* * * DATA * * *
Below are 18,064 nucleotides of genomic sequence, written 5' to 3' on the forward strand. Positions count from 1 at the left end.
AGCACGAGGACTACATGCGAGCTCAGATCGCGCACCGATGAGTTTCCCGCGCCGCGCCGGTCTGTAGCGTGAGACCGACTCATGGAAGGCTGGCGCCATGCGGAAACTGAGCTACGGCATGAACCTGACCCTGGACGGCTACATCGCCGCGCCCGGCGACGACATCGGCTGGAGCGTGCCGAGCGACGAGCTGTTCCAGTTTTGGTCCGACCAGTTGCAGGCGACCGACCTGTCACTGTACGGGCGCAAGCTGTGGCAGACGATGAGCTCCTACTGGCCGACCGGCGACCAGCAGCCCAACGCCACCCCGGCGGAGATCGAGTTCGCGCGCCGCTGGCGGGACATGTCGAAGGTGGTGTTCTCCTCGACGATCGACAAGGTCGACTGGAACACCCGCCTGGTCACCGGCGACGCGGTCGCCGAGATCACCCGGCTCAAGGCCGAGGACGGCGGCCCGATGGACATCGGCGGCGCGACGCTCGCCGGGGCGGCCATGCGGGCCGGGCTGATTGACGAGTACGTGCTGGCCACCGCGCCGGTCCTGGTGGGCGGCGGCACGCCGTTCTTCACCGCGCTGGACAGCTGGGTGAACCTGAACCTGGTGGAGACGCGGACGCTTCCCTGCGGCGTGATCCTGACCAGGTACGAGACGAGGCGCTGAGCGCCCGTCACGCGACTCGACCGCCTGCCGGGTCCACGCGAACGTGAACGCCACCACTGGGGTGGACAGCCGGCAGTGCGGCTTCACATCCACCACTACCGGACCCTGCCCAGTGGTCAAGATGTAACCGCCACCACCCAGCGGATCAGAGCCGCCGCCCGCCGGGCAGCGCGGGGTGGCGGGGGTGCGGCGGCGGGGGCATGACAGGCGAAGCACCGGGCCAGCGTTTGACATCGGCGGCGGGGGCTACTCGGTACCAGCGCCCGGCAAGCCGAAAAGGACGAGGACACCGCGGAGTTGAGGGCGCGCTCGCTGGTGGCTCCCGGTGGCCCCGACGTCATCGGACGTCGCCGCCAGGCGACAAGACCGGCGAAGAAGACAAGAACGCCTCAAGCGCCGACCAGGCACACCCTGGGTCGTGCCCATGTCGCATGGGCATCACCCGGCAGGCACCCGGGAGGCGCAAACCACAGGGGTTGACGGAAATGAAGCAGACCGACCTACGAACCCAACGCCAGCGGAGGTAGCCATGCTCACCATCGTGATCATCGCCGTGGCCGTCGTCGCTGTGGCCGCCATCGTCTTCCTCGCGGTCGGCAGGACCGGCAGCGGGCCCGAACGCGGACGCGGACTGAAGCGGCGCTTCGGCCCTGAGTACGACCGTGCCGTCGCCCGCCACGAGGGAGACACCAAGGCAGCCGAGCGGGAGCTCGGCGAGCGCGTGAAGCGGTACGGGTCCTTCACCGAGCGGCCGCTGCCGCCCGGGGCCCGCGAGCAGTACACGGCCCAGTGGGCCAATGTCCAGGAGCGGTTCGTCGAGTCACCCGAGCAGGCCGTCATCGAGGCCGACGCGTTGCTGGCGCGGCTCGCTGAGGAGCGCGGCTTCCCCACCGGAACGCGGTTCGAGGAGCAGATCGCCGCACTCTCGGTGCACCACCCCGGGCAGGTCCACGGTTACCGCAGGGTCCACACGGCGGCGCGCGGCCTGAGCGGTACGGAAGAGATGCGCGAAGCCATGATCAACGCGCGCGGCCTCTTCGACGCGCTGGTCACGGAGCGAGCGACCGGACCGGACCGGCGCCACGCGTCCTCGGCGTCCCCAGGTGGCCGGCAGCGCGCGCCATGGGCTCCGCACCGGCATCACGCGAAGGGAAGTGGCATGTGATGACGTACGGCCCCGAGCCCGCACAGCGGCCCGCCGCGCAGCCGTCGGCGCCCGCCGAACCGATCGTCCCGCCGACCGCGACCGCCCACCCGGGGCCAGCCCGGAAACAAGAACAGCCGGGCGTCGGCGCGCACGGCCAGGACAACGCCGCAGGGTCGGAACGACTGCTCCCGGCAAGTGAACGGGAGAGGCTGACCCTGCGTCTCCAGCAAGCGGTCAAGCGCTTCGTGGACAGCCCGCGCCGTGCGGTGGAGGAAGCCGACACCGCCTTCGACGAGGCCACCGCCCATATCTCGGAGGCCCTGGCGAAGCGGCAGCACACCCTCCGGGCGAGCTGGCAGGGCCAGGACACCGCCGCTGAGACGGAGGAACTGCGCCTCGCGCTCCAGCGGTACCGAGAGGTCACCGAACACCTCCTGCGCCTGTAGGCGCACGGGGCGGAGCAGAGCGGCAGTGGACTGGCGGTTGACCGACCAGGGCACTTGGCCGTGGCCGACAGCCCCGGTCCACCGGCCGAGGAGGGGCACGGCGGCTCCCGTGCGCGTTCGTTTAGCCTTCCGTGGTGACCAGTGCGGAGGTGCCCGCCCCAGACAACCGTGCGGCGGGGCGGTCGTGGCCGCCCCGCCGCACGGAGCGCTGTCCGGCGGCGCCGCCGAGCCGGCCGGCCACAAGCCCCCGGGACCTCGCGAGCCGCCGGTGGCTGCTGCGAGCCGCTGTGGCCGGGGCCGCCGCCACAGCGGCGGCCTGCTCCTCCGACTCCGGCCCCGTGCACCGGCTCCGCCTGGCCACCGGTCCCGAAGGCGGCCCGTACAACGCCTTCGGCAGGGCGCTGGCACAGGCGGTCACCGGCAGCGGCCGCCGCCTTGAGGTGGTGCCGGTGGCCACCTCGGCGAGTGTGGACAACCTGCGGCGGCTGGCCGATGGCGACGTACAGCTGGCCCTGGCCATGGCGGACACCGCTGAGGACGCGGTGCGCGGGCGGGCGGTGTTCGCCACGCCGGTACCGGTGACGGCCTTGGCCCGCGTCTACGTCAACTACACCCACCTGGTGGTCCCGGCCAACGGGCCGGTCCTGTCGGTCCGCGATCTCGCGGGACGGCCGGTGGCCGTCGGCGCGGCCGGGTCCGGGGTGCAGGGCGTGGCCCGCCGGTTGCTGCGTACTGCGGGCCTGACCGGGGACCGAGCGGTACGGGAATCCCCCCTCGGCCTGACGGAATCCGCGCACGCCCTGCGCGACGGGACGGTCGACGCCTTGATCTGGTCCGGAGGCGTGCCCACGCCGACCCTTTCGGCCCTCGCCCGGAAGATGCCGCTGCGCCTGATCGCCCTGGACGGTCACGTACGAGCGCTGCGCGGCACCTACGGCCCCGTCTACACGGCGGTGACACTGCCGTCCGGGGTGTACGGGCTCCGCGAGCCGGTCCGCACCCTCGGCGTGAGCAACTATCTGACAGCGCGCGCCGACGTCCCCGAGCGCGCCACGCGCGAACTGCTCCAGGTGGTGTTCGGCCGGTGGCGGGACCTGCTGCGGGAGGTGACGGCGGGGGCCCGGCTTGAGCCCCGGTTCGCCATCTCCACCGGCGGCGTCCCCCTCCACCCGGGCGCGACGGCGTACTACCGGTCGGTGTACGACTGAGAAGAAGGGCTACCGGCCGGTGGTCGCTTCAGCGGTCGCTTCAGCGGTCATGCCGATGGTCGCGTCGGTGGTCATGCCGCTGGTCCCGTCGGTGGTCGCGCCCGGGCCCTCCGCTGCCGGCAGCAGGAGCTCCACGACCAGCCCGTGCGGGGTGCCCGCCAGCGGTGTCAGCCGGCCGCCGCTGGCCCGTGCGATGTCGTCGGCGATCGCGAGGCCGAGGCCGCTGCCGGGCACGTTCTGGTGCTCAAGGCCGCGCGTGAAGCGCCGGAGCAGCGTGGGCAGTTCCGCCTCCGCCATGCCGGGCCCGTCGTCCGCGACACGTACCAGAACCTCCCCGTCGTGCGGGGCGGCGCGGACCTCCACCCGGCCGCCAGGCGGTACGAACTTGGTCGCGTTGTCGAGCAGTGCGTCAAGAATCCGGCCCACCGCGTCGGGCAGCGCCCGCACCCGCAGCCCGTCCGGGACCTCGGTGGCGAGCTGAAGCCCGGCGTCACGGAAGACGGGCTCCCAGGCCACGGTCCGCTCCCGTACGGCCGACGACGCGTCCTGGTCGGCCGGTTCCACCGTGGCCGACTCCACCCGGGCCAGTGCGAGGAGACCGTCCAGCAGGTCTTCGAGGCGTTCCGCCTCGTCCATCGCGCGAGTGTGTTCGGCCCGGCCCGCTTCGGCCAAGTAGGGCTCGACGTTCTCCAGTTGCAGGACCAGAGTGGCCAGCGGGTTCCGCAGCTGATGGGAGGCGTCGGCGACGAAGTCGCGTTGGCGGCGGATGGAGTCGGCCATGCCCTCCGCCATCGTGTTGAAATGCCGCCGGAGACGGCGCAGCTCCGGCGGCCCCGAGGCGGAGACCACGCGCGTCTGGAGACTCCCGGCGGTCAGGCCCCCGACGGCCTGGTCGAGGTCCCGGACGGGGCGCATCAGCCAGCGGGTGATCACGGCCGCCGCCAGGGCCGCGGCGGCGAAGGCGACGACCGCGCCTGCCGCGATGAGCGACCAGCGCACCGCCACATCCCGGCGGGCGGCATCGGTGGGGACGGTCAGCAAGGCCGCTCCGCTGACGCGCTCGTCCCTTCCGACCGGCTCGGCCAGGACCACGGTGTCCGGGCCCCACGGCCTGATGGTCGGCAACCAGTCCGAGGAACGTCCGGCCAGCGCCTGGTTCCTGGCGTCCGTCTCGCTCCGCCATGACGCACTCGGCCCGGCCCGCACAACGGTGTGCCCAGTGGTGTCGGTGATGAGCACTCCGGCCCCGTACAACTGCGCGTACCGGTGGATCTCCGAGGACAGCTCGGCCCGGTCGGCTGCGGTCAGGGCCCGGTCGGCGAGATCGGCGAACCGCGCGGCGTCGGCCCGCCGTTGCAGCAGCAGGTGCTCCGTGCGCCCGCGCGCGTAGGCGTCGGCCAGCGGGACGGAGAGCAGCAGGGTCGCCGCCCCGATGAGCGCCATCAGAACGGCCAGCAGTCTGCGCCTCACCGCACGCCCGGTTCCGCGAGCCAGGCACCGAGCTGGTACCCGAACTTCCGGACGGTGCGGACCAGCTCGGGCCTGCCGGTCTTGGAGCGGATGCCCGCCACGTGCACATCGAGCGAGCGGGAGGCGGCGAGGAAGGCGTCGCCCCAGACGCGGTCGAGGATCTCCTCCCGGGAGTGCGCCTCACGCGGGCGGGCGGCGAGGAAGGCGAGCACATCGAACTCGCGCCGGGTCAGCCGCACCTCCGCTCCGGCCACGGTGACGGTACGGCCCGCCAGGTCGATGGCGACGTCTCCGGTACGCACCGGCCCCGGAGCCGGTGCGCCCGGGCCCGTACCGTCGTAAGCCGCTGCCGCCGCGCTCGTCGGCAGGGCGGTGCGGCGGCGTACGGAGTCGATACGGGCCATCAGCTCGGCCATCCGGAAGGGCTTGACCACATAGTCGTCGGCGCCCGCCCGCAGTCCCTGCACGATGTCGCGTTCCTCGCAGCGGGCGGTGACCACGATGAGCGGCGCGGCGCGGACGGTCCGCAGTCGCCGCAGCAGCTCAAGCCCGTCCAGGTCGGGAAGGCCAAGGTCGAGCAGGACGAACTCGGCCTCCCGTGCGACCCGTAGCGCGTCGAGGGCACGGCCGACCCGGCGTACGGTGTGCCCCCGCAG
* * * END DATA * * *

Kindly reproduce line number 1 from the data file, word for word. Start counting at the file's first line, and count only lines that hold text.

Below are 18,064 nucleotides of genomic sequence, written 5' to 3' on the forward strand. Positions count from 1 at the left end.